“We’re making a movie,” Hanks said warmly, smiling at the youngster.

Filming took place primarily at Stangl’s Bakery on Merchant Street.

Hanks has had a strong presence in our area since filming began a month ago. While heading to Market Square in Pittsburgh last weekend, he posed with a surprised but delighted bride for her wedding photos outside the Fairmont Hotel. Hanks also appeared in photos with store managers at the Busy Beaver in Lawrenceville and greeted neighbors at Bellevue, another filming site.


The Oscars are this Sunday night, and yeah, I know, a lot of people don’t care anymore, they think Hollywood is too elitist, blah, blah, blah, moan, moan, moan. Sorry (not sorry), I do care about the Oscars and always make sure you see all the films nominated for Best Picture. I’m rooting tonight for “Coda,” the most heartwarming movie in several years, centering on a couple in love with deaf blue-collar workers and their socially awkward daughter with full hearing who yearns to sing.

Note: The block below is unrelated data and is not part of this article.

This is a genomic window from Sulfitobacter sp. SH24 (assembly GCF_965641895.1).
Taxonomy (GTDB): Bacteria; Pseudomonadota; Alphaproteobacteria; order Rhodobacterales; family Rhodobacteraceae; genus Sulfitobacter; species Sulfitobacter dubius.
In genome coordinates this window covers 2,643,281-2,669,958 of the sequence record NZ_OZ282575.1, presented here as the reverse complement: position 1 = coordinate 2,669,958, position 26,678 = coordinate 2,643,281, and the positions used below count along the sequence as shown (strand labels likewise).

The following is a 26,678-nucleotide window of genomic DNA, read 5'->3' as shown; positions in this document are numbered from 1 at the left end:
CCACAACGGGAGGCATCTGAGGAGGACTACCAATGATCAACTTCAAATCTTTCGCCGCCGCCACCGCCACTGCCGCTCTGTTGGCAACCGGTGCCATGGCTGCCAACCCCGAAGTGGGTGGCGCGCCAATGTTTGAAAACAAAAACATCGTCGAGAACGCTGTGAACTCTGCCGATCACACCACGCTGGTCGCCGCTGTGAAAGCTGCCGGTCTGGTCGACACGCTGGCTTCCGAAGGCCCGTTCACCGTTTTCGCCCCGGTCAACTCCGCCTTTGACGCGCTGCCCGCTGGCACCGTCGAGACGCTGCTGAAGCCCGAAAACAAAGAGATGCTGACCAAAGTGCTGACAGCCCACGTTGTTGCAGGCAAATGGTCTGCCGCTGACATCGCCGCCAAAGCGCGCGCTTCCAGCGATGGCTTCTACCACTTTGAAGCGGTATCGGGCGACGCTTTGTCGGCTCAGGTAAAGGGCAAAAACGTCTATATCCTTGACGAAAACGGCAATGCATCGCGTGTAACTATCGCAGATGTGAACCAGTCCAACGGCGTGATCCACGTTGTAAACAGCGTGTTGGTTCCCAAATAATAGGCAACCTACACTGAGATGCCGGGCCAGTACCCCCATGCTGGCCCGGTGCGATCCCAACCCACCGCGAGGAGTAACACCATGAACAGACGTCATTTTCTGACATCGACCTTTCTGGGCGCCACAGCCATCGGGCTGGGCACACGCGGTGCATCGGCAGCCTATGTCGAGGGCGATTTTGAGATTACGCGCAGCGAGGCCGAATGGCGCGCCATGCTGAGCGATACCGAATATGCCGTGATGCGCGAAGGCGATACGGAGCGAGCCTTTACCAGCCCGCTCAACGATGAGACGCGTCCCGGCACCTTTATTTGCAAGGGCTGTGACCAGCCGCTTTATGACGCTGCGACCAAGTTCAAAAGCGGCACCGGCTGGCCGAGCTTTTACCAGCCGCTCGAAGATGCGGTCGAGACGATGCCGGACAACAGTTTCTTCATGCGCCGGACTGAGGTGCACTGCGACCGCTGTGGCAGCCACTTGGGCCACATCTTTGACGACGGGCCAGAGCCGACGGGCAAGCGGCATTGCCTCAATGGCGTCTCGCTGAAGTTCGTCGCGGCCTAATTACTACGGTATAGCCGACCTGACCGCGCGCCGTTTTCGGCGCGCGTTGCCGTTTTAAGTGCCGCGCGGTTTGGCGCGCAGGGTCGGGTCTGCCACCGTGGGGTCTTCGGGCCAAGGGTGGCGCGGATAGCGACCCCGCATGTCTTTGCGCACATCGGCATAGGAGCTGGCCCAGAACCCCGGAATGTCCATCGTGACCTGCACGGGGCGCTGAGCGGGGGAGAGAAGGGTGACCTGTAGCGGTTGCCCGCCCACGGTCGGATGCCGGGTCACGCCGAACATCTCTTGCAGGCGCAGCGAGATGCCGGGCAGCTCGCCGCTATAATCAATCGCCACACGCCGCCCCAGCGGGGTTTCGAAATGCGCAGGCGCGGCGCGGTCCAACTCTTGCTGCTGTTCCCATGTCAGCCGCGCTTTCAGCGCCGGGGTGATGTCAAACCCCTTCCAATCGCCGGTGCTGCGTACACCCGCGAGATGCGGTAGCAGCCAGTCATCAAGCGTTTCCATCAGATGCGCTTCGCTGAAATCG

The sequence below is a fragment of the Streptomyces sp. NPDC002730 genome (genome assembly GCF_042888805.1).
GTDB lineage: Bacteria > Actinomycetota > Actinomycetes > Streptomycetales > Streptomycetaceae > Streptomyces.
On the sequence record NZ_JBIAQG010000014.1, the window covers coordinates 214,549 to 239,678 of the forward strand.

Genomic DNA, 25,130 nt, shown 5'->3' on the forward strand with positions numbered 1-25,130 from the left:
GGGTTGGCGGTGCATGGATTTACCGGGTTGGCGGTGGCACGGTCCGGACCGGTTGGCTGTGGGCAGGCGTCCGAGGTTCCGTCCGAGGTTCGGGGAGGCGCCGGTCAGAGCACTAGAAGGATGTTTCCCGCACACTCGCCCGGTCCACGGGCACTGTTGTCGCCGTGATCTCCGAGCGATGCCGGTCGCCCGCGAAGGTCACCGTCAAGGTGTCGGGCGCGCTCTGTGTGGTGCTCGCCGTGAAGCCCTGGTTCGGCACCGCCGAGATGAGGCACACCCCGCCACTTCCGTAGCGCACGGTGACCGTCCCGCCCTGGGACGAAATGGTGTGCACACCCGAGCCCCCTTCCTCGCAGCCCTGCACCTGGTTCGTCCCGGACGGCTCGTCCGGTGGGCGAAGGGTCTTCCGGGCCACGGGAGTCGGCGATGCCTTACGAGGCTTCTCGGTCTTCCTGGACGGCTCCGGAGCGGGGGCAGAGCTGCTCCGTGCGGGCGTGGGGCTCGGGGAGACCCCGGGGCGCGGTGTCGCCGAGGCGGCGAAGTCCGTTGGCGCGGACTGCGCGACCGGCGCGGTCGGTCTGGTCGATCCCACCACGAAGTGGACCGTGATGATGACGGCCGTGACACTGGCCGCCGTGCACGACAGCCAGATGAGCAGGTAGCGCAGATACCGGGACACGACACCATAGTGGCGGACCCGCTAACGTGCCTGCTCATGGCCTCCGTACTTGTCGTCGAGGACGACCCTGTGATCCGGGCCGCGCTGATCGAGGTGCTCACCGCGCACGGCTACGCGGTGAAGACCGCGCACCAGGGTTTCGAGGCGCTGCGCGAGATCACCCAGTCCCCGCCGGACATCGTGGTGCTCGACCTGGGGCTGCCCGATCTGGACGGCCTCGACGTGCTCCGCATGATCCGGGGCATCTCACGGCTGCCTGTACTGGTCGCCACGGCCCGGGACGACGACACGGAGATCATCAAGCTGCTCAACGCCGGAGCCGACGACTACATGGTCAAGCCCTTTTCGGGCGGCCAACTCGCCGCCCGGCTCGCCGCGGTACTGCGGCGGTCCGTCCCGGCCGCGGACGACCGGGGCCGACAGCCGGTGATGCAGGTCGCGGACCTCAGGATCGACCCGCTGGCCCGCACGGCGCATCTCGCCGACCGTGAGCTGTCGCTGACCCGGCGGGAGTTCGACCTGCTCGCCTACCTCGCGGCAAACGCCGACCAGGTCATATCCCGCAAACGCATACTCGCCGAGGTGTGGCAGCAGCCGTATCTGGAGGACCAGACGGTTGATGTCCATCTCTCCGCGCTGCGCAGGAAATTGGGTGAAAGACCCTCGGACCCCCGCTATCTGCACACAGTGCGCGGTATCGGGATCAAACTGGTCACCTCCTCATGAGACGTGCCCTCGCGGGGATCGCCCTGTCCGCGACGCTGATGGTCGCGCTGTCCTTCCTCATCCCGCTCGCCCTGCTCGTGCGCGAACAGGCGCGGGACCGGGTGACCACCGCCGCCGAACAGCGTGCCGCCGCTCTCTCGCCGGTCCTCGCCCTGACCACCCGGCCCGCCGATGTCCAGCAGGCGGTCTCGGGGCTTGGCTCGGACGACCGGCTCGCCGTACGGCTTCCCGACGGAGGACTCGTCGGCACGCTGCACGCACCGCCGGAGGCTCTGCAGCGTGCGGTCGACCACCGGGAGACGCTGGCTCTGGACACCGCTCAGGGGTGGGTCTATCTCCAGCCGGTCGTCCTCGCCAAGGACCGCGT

I’d also agree with the Best Picture trophy going to ‘Belfast’, another heartfelt family portrayal with a moving historical context of the political-religious conflicts of the late 1960s in Northern Ireland.

My ranking of the value of this year’s Best Picture nominees: 1. “Coda”; 2. “Belfast”; 3. “Don’t look up”; 4. “King Richard”; 5. “Driving my car”; 6. “The power of the dog”; 7. “Licorice Pizza”; 8. “Dune”; 9. “Alley of Nightmares”;10. “West Side Story”.

The comforting

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Scott Tady is entertainment editor at The Times and easy to reach at [email protected]